For a simple mapping research project, Nepal has transformed it into a maze of unforeseen obstacles and a challenge to finish in 3 weeks. My plan to accompany the community health workers to each oral health camp, walk the surrounding neighborhoods while collecting my food source coordinates and data and return back in time to help apply fluoride seemed easy enough. Even after getting here and observing the never ending lines of small shops selling lollipops, chocolate, packaged noodles and chips along so many streets gave me even more confidence in the many GPS coordinates I could easily collect. However, after a three hour walk – in the monsoon and the mud – we arrived at the school to find every surrounding shop closed up. This is because most shops in Nepal have irregular hours, opening and closing when they feel like it. Small shops that rely on business from school children often close all day, while school is in session. Since the oral health camps are coordinated with the schools, they are always planned to occur during the school day. Seeing the streets of closed shops made my heart sink as I looked down at my mud soaked shoes and pants and realized the little work that could be done that day. Most shops in Kathmandu are a single room at the base of a building that can be completely covered and locked by a garage door, making it impossible to obtain any information about what it might sell.
The most difficult part of planning anything in Nepal, especially during the monsoon season, is the craziness of transportation. Many streets are unpaved, becoming mud-mountains and deep ponds after it rains, that cars and buses still attempt to drive on, splashing any nearby pedestrians. Since walking can be so unpleasant, even with an umbrella, buses are uncomfortably full and they continue packing in riders until seats and aisles have at least 3 times as many people as they are meant for. This has been the biggest challenge of having to return to the many camp sites in Kathmandu, trying out different times of the day in order to get at least an idea of the types of food sold and accessible.
We have just returned from a small hospital in Bhotechaur, a rural village outside of Kathamndu. The other half of the oral health camp sites are in the schools surrounding this hospital, where we stayed. I knew things in the rural areas would be just as difficult when our taxi driver could not go on after a series of steep mud-mountains, roads turned into water falls, and a portion of the upper hill that had slid down, completely blocking the road. We grabbed our things – bags of fluoride, tooth brushes and food – and continued by foot, about 3 hours. It poured non-stop for the first few days there. We couldn’t go to any of the camps we had planned to because the dirt roads were impossible to walk on. Finally two nights ago Aparna came into my room and told me that we would not be able to visit any of the sites for me to collect my data due to the monsoons. They could come back another time for the camps, but I would not be able to complete this part (which is half) of my project. I barely slept that night, feeling like a failure and that just the Kathmandu portion of my project without a comparison between maps of the urban and rural areas was not worth a Liveit! Fund. I woke up the next morning to a clear sky. We left at 6am to visit as many schools as we could before the rain started. There was a blue sky all day….. we walked for about 10 hours straight through the hills of Bhotechaur and visited every campsite. I am so grateful for Aparna’s dedication to my project, she is almost 60 and was the one motivating me to keep going when I was exhausted and ready to go home before getting all of my data. Though I can’t feel my legs today, if we hadn’t done everything yesterday, my project would have been incomplete because the monsoon started up again today.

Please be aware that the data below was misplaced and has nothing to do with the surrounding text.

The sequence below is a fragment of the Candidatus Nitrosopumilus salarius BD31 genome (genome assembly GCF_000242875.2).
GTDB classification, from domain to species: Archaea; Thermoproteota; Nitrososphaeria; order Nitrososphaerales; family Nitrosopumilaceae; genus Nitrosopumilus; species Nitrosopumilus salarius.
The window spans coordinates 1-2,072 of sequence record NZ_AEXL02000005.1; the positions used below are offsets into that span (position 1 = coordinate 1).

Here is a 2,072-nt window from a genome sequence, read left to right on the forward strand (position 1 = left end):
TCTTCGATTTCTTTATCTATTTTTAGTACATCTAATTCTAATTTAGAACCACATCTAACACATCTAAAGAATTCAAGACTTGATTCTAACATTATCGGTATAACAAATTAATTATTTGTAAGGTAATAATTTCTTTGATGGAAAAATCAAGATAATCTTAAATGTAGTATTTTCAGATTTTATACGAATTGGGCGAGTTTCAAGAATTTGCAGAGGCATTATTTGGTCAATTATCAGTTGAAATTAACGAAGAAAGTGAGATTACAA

Right now I have a mess of GPS points that I have been able to import and save onto google earth. My next step is to go through and label them before I return to Macalester in mid-August to make the final maps. My time here has gone by fast and I have learned so much about the importance of persevering and a positive attitude when trying to complete a project during conditions like monsoon season in Nepal. I cannot thank Aparna enough for her hospitality, translations and most of all when something went wrong, laughing and saying “you’re in Nepal, it’s an adventure, girl!!!”.